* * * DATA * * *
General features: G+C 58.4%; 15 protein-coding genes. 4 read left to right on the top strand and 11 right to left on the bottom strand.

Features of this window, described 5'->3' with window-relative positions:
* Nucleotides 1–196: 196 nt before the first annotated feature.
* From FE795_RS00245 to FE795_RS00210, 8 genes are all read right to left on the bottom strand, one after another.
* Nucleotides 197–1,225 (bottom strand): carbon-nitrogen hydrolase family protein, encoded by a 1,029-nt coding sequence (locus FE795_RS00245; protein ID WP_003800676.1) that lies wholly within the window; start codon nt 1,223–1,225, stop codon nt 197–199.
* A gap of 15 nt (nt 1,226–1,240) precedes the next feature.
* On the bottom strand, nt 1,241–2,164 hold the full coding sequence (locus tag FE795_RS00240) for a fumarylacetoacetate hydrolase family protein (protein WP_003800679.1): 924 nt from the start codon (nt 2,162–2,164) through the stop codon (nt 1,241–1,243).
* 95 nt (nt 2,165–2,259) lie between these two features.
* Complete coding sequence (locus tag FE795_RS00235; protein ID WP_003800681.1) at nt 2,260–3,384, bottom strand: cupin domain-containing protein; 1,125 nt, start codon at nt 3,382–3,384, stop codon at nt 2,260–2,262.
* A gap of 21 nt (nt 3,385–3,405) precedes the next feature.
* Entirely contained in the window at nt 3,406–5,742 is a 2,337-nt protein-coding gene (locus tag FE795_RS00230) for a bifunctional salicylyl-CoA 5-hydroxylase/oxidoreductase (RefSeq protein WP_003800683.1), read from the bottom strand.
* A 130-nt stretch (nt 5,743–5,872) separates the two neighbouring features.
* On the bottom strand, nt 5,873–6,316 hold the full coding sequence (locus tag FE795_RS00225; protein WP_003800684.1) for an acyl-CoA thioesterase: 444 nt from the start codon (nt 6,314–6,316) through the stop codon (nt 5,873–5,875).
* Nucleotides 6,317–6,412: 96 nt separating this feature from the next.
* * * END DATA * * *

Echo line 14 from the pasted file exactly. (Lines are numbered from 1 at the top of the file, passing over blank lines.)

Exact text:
* Nucleotides 6,317–6,412: 96 nt separating this feature from the next.